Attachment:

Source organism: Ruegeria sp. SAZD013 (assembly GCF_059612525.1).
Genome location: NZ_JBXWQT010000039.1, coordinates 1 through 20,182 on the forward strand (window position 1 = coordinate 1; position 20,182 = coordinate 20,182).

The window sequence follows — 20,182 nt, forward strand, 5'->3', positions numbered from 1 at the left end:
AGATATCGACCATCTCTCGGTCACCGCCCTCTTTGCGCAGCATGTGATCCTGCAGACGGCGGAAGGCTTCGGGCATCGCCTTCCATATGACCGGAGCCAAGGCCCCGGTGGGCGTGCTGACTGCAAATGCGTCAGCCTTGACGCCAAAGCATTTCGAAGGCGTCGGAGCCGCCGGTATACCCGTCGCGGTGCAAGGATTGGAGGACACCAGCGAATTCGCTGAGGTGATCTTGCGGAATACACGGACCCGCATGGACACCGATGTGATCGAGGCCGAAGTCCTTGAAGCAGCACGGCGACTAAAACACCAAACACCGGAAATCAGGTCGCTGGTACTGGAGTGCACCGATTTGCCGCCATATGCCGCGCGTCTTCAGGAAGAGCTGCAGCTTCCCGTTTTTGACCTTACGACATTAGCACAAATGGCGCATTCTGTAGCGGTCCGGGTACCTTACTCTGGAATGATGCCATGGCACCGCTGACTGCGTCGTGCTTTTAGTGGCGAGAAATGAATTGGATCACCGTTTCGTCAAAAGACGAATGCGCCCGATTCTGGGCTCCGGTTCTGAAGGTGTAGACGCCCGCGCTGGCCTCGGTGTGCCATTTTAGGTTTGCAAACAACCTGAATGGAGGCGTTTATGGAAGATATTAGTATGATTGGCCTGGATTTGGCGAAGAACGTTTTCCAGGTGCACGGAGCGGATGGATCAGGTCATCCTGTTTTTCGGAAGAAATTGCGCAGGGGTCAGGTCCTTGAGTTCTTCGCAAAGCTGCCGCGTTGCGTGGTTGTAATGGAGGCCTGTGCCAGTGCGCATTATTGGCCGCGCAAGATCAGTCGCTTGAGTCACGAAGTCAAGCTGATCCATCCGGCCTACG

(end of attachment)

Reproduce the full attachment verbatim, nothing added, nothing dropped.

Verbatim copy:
Source organism: Ruegeria sp. SAZD013 (assembly GCF_059612525.1).
Genome location: NZ_JBXWQT010000039.1, coordinates 1 through 20,182 on the forward strand (window position 1 = coordinate 1; position 20,182 = coordinate 20,182).

The window sequence follows — 20,182 nt, forward strand, 5'->3', positions numbered from 1 at the left end:
AGATATCGACCATCTCTCGGTCACCGCCCTCTTTGCGCAGCATGTGATCCTGCAGACGGCGGAAGGCTTCGGGCATCGCCTTCCATATGACCGGAGCCAAGGCCCCGGTGGGCGTGCTGACTGCAAATGCGTCAGCCTTGACGCCAAAGCATTTCGAAGGCGTCGGAGCCGCCGGTATACCCGTCGCGGTGCAAGGATTGGAGGACACCAGCGAATTCGCTGAGGTGATCTTGCGGAATACACGGACCCGCATGGACACCGATGTGATCGAGGCCGAAGTCCTTGAAGCAGCACGGCGACTAAAACACCAAACACCGGAAATCAGGTCGCTGGTACTGGAGTGCACCGATTTGCCGCCATATGCCGCGCGTCTTCAGGAAGAGCTGCAGCTTCCCGTTTTTGACCTTACGACATTAGCACAAATGGCGCATTCTGTAGCGGTCCGGGTACCTTACTCTGGAATGATGCCATGGCACCGCTGACTGCGTCGTGCTTTTAGTGGCGAGAAATGAATTGGATCACCGTTTCGTCAAAAGACGAATGCGCCCGATTCTGGGCTCCGGTTCTGAAGGTGTAGACGCCCGCGCTGGCCTCGGTGTGCCATTTTAGGTTTGCAAACAACCTGAATGGAGGCGTTTATGGAAGATATTAGTATGATTGGCCTGGATTTGGCGAAGAACGTTTTCCAGGTGCACGGAGCGGATGGATCAGGTCATCCTGTTTTTCGGAAGAAATTGCGCAGGGGTCAGGTCCTTGAGTTCTTCGCAAAGCTGCCGCGTTGCGTGGTTGTAATGGAGGCCTGTGCCAGTGCGCATTATTGGCCGCGCAAGATCAGTCGCTTGAGTCACGAAGTCAAGCTGATCCATCCGGCCTACG